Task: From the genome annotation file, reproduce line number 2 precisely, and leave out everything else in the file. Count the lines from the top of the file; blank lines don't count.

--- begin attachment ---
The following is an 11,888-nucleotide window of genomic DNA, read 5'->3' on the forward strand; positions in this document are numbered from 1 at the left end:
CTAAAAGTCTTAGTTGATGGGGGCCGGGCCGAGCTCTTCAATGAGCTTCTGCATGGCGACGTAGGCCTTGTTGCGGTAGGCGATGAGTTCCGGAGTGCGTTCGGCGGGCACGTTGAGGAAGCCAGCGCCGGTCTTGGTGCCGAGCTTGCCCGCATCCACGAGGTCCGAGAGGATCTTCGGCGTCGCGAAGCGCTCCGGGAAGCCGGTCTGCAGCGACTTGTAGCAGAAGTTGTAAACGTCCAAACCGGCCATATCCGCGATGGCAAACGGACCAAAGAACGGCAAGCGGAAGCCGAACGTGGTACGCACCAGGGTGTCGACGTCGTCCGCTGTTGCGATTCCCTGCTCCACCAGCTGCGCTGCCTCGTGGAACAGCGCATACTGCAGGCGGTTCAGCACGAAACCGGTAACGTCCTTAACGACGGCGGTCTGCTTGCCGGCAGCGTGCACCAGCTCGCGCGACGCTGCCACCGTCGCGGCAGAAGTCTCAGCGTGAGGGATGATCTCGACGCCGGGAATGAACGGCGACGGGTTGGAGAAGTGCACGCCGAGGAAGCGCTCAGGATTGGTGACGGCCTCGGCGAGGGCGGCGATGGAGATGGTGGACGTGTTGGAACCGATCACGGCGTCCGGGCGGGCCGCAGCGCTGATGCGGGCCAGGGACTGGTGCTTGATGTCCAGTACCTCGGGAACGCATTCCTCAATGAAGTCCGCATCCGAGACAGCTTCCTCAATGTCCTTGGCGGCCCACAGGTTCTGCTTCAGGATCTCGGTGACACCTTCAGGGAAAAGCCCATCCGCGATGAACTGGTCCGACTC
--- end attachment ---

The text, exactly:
CTAAAAGTCTTAGTTGATGGGGGCCGGGCCGAGCTCTTCAATGAGCTTCTGCATGGCGACGTAGGCCTTGTTGCGGTAGGCGATGAGTTCCGGAGTGCGTTCGGCGGGCACGTTGAGGAAGCCAGCGCCGGTCTTGGTGCCGAGCTTGCCCGCATCCACGAGGTCCGAGAGGATCTTCGGCGTCGCGAAGCGCTCCGGGAAGCCGGTCTGCAGCGACTTGTAGCAGAAGTTGTAAACGTCCAAACCGGCCATATCCGCGATGGCAAACGGACCAAAGAACGGCAAGCGGAAGCCGAACGTGGTACGCACCAGGGTGTCGACGTCGTCCGCTGTTGCGATTCCCTGCTCCACCAGCTGCGCTGCCTCGTGGAACAGCGCATACTGCAGGCGGTTCAGCACGAAACCGGTAACGTCCTTAACGACGGCGGTCTGCTTGCCGGCAGCGTGCACCAGCTCGCGCGACGCTGCCACCGTCGCGGCAGAAGTCTCAGCGTGAGGGATGATCTCGACGCCGGGAATGAACGGCGACGGGTTGGAGAAGTGCACGCCGAGGAAGCGCTCAGGATTGGTGACGGCCTCGGCGAGGGCGGCGATGGAGATGGTGGACGTGTTGGAACCGATCACGGCGTCCGGGCGGGCCGCAGCGCTGATGCGGGCCAGGGACTGGTGCTTGATGTCCAGTACCTCGGGAACGCATTCCTCAATGAAGTCCGCATCCGAGACAGCTTCCTCAATGTCCTTGGCGGCCCACAGGTTCTGCTTCAGGATCTCGGTGACACCTTCAGGGAAAAGCCCATCCGCGATGAACTGGTCCGACTC